Radical Acts of Justice: How Ordinary People Are Dismantling Mass Incarceration

By Jocelyn Simonson. The New Press, 2023. 256 pages. $27.99/hardcover or eBook.

Radical Acts of Justice is both a hopeful and a helpful look at mass incarceration in the United States. Jocelyn Simonson, a former public defender and current legal scholar and professor, explores tactics of hundreds of community groups and individuals, within the penal system and without, to reveal injustices and to imagine a new form of public caring when someone is wronged. With a wealth of examples gleaned throughout the country, the book focuses on four interconnecting approaches that ordinary people can and have taken: bail funds, court watching, participatory defense, and budgets.

But first Simonson defines the surface and depth of everyday Law and Order courtroom drama. “The People” bring the charges, are being protected, and appear to be on the side of what is right and just. But are they us, the community, or is this naming a way to set races, classes, and neighborhoods against each other? How is justice served if an individual is put in a cage, a family decimated, a community ravaged, and the public left with continued violence? (I admit to shock the first time the author used “caged” for imprisonment, but as facts and real people’s stories compounded, it seemed the right word choice; I use quotes throughout this review to show how the author asks us to reflect on ordinary words.) Why is “safety” defined as funding the prison system, when surveys find that most people want healthcare, jobs, and education to feel safe, not more prisons built?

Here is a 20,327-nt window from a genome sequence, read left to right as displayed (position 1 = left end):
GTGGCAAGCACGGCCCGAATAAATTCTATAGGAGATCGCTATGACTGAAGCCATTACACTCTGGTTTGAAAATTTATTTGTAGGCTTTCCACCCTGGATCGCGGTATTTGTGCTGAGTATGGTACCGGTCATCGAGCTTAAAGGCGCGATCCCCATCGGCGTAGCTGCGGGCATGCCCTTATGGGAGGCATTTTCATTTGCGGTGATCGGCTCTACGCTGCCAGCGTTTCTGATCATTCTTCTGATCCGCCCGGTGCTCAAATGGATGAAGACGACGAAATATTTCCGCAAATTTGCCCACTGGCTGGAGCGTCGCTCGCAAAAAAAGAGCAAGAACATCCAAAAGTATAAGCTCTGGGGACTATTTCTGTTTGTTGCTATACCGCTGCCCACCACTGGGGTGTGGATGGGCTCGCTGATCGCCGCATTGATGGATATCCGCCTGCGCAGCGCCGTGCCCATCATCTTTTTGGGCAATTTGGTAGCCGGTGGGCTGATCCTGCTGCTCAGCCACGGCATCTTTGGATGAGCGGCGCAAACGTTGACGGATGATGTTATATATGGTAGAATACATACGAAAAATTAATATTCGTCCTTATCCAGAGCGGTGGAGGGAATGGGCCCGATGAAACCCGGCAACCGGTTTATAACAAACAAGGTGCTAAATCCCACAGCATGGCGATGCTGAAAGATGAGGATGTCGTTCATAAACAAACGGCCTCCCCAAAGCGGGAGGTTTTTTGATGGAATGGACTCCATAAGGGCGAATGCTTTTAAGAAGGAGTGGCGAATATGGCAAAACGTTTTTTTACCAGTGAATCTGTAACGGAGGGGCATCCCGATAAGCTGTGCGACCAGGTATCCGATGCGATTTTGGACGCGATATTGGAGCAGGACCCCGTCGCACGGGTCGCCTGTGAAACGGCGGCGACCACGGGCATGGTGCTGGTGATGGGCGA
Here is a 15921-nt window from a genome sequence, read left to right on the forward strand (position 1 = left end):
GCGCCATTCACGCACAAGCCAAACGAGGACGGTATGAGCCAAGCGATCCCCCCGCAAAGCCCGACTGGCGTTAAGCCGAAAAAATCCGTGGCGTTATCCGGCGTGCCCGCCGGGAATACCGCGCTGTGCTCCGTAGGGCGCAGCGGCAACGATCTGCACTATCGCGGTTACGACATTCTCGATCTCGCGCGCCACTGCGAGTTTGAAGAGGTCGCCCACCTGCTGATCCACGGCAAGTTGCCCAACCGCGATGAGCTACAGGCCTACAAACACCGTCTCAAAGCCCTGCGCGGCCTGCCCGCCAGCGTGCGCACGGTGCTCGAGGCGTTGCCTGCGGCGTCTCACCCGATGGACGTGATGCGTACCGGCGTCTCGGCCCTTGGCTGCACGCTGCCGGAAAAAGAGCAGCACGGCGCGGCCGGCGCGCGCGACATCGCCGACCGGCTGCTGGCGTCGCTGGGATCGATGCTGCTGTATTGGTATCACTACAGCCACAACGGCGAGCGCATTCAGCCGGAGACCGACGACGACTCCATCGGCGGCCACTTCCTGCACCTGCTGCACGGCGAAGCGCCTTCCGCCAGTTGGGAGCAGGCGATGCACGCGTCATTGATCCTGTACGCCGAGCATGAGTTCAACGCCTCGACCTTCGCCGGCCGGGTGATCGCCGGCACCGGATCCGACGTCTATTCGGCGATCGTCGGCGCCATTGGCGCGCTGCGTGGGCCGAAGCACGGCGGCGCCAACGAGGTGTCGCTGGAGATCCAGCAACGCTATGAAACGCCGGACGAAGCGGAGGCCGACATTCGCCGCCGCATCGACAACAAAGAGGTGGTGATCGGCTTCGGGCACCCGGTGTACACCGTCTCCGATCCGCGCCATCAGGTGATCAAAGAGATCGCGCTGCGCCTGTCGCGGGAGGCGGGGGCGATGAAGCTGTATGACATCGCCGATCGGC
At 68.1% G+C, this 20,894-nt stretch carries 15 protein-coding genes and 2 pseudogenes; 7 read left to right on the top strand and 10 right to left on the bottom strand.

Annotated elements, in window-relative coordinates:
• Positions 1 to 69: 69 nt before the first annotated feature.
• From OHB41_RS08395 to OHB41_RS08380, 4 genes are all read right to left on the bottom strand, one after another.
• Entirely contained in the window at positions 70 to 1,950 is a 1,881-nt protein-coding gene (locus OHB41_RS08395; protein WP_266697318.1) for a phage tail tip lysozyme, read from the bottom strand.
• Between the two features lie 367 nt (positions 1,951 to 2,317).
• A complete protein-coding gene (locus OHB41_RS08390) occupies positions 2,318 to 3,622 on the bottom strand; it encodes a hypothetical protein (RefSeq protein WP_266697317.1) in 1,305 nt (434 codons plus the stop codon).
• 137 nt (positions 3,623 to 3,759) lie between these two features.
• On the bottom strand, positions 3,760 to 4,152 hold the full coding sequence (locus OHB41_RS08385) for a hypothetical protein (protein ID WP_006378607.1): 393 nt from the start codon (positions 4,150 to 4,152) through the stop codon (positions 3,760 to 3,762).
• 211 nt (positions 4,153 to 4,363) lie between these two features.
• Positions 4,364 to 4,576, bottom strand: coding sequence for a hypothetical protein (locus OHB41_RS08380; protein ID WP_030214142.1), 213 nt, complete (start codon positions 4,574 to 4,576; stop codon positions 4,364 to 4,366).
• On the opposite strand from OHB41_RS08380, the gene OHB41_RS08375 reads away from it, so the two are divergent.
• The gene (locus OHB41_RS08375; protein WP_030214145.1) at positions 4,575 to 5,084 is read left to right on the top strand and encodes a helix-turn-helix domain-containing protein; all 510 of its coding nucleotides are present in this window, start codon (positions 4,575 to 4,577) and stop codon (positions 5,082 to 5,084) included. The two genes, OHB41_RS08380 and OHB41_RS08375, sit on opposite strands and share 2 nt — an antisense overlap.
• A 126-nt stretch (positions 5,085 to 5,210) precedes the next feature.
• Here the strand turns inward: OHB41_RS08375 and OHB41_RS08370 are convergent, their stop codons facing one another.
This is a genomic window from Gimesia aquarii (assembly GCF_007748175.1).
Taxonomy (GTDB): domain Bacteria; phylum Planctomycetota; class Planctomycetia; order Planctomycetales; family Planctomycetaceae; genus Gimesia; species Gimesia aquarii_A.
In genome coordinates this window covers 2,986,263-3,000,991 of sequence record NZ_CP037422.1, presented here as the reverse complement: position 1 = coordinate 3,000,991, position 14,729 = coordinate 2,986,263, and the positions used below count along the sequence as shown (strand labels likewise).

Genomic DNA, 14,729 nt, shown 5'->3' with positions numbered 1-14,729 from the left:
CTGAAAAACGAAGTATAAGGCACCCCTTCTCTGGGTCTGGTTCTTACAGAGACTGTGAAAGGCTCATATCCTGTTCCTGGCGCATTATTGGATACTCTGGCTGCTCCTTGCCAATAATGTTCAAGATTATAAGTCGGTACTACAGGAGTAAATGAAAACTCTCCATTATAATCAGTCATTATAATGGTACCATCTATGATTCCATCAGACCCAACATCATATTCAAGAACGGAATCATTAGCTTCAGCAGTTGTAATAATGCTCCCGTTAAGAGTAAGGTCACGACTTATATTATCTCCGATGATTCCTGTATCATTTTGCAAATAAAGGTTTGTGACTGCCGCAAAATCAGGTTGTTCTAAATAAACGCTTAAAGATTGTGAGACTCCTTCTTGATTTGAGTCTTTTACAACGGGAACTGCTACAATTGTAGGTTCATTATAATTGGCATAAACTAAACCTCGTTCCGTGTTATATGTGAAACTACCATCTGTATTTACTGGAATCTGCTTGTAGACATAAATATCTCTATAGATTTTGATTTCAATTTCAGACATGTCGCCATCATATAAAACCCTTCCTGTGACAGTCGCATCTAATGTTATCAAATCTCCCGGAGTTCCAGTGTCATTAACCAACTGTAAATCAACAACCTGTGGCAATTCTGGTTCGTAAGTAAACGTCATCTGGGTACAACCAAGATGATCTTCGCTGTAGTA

Bail, by law, can only be set to secure a person’s coming to court for trial. In reality, bail is set impossibly high as an incentive to plead guilty, to force imprisonment as a punishment, and to show that the public is being “protected.” In 2022, over 400,000 innocent people, mostly men of Color, were held in jail waiting for trial. Most were held for months, some for years, because they could not pay bail: bail set by a judge within a matter of minutes; often via video; and mostly for misdemeanors, unpaid fines, or traffic violations. Bail funds were originally set up for individuals; community bail funds for “strangers” became prevalent this last decade, posting bond for anyone in their neighborhood unable to afford it and so stay out of jail. The tactic worked: virtually all those sent home to await trial returned to court—and held on to their jobs and families. Indeed, after a six-year campaign in Illinois, a law was signed in 2021 to end money bail in that state. Bail funders support strangers, because the system is wrong, not the individual.